Funny how a book about a dystopian society where the state controls how people should feel and think is hitting the book stores following Donald Trump’s election to the White House seat.
Sales: As of Friday, the best-selling book on Amazon. Since Donald Trump’s inauguration, sales have increased by 9,500%, according to American publishers Signet Classics, which this week ordered an additional 100,000 copies of Orwell titles, including 1984 and Animal Farm. According to Nielsen BookScan, which measures most but not all book sales in the US, 1984 sold 47,000 copies in print since election day in November. That is up from 36,000 copies over the same period the previous year, an increase of 30 per cent. In the first three weeks of January sales increased by 20% in the UK. The book has never been out of print since it was published in 1948, selling close to 30 million copies to date.
“We put through a 75,000 copy reprint this week. That is a substantial reprint and larger than our typical reprint for 1984,” a Penguin spokesman said.
Plot: A man crushed by a totalitarian, surveillance state – presided over by the all-seeing and possibly non-existent Big Brother – attempts to rebel.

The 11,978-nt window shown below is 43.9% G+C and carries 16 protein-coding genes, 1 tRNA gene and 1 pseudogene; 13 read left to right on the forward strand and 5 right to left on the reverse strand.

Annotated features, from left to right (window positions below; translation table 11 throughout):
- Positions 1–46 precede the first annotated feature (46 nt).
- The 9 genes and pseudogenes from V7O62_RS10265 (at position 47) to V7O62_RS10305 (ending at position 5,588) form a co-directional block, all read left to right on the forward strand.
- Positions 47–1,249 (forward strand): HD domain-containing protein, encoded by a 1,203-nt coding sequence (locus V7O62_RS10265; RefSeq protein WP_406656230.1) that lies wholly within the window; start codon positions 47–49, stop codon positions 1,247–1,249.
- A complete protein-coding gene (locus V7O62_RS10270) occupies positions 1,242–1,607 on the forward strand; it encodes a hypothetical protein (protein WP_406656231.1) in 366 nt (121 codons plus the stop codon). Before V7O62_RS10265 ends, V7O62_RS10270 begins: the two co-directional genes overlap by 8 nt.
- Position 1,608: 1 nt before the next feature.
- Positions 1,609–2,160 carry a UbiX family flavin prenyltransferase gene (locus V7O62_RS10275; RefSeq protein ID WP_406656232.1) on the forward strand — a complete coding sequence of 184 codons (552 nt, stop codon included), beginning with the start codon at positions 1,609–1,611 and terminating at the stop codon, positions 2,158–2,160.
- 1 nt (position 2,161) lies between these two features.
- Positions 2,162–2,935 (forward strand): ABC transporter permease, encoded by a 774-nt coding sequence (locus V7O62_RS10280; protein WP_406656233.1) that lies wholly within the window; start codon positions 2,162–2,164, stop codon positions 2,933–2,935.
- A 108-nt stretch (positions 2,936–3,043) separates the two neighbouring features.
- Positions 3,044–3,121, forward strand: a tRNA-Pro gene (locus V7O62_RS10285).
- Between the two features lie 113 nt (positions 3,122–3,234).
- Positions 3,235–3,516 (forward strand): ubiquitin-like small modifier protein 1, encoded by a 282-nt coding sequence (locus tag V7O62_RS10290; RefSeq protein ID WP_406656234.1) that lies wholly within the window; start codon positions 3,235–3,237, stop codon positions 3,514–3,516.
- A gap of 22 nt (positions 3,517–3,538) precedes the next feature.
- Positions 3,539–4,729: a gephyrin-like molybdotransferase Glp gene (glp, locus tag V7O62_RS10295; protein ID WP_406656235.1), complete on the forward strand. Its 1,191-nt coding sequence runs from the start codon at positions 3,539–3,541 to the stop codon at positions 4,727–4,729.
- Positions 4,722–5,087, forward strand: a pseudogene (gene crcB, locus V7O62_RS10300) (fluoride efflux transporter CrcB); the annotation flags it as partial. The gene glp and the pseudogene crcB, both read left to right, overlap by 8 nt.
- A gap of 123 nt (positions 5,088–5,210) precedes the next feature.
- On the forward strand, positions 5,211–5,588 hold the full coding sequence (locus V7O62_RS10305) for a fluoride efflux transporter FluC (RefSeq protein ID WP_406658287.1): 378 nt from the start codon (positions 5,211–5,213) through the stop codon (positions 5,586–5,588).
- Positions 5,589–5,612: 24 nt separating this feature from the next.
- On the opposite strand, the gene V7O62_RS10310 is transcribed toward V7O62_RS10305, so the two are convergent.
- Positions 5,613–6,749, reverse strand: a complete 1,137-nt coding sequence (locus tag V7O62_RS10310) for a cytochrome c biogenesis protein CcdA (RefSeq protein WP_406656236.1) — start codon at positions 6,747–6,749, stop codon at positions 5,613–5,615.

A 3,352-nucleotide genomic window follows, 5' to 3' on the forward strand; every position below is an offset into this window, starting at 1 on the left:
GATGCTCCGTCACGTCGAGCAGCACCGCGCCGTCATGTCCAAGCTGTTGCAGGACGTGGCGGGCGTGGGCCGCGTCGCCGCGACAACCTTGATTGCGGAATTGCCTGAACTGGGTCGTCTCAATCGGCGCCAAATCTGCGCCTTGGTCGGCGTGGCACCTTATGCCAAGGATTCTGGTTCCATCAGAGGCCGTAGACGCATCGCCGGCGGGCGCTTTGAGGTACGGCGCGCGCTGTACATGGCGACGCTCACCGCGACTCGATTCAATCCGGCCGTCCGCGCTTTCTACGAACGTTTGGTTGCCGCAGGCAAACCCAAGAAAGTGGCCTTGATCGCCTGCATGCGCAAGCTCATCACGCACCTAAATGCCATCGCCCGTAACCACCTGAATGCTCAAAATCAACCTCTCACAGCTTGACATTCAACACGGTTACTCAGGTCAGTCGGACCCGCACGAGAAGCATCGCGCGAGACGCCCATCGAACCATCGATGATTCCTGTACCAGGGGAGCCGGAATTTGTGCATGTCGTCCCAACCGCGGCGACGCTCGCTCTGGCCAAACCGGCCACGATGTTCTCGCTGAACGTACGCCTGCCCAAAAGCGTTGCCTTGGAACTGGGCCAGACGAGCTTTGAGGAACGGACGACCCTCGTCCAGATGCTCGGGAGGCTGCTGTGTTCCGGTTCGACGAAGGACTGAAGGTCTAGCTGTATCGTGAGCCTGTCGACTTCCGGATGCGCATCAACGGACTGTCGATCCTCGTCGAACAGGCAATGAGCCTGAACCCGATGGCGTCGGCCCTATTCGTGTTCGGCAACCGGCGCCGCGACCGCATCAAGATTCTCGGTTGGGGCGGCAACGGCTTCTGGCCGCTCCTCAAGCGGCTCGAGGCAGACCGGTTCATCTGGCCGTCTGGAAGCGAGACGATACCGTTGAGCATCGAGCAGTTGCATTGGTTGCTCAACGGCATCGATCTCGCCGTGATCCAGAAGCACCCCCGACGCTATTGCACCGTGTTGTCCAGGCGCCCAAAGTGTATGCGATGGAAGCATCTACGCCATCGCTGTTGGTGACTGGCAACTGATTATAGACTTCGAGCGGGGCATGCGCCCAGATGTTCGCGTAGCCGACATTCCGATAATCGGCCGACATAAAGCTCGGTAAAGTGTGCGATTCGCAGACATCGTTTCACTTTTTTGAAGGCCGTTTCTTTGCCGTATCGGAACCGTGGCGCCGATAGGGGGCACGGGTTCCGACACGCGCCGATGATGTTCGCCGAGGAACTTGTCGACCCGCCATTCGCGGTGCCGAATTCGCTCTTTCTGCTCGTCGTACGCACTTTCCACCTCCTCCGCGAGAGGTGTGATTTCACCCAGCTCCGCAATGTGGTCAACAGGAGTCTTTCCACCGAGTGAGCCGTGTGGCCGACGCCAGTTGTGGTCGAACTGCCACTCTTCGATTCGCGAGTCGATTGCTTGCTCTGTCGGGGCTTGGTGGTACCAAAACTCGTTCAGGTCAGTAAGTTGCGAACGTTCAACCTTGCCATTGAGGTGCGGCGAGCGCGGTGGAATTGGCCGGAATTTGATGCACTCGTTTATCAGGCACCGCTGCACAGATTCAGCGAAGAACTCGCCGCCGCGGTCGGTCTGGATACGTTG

The Trump factor: Orwell’s classic dystopian narrative shot to the top of the Amazon sales charts after Donald Trump’s senior adviser Kellyanne Conway said the White House was issuing “alternative facts” in a row over the size of the crowd at his inauguration.
A key part of Orwell’s book is the way that the Party uses simplistic slogans to warp reality, so Black is White, 2+2=5, War is Peace, Freedom is Slavery, Ignorance is Strength.
But it was written, in part, as a warning against Soviet communism and America is not a one-party state with no personal freedom. Andrew Simmons, a writer and history teacher from California, who uses 1984 in the classroom, thinks people are reaching for Orwell’s book and other nightmarish visions of the future as a “safety valve,” enabling them to “freak out and think about the worst possible destination for American democracy”.
“The cultural mood in America is dystopian, particularly among people who read a lot of classic fiction,” he adds. But he also argues that for some readers 1984 contains echoes of Trump in its attitude to “scientific progress” (in 1984, science doesn’t exist) and the way he has played on Americans’ fears about foreigners.
“The president’s promise that he was the only person who could protect them does potentially echo for people the Party’s pattern of whipping up fear among the populace and then presenting them with a narrative trumpeting victory over the source of said fears.”
Sales of 1984 also spiked in 2013, when leaks by Edward Snowden made National Security Agency surveillance a huge international news story.